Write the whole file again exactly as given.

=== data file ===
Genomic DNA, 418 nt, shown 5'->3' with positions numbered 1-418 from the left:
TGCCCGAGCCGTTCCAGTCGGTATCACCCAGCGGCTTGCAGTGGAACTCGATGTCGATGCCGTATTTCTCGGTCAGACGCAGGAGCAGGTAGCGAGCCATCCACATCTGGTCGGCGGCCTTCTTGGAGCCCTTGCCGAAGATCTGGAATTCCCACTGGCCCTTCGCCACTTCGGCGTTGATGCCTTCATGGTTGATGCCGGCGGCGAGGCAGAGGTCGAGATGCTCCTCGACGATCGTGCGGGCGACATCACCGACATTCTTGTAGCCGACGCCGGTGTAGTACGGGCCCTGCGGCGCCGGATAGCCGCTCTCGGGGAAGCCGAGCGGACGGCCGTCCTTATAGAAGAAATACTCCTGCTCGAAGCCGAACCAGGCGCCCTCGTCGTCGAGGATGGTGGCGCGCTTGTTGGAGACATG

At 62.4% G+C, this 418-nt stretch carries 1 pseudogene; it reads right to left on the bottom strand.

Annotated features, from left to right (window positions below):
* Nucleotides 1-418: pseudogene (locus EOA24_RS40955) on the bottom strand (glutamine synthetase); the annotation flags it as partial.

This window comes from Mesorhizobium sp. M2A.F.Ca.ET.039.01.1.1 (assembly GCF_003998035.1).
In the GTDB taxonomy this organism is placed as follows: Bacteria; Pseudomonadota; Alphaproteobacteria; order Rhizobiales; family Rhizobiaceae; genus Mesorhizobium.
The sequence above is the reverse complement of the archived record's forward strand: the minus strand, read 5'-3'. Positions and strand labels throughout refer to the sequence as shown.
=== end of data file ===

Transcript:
Genomic DNA, 418 nt, shown 5'->3' with positions numbered 1-418 from the left:
TGCCCGAGCCGTTCCAGTCGGTATCACCCAGCGGCTTGCAGTGGAACTCGATGTCGATGCCGTATTTCTCGGTCAGACGCAGGAGCAGGTAGCGAGCCATCCACATCTGGTCGGCGGCCTTCTTGGAGCCCTTGCCGAAGATCTGGAATTCCCACTGGCCCTTCGCCACTTCGGCGTTGATGCCTTCATGGTTGATGCCGGCGGCGAGGCAGAGGTCGAGATGCTCCTCGACGATCGTGCGGGCGACATCACCGACATTCTTGTAGCCGACGCCGGTGTAGTACGGGCCCTGCGGCGCCGGATAGCCGCTCTCGGGGAAGCCGAGCGGACGGCCGTCCTTATAGAAGAAATACTCCTGCTCGAAGCCGAACCAGGCGCCCTCGTCGTCGAGGATGGTGGCGCGCTTGTTGGAGACATG

At 62.4% G+C, this 418-nt stretch carries 1 pseudogene; it reads right to left on the bottom strand.

Annotated features, from left to right (window positions below):
* Nucleotides 1-418: pseudogene (locus EOA24_RS40955) on the bottom strand (glutamine synthetase); the annotation flags it as partial.

This window comes from Mesorhizobium sp. M2A.F.Ca.ET.039.01.1.1 (assembly GCF_003998035.1).
In the GTDB taxonomy this organism is placed as follows: Bacteria; Pseudomonadota; Alphaproteobacteria; order Rhizobiales; family Rhizobiaceae; genus Mesorhizobium.
The sequence above is the reverse complement of the archived record's forward strand: the minus strand, read 5'-3'. Positions and strand labels throughout refer to the sequence as shown.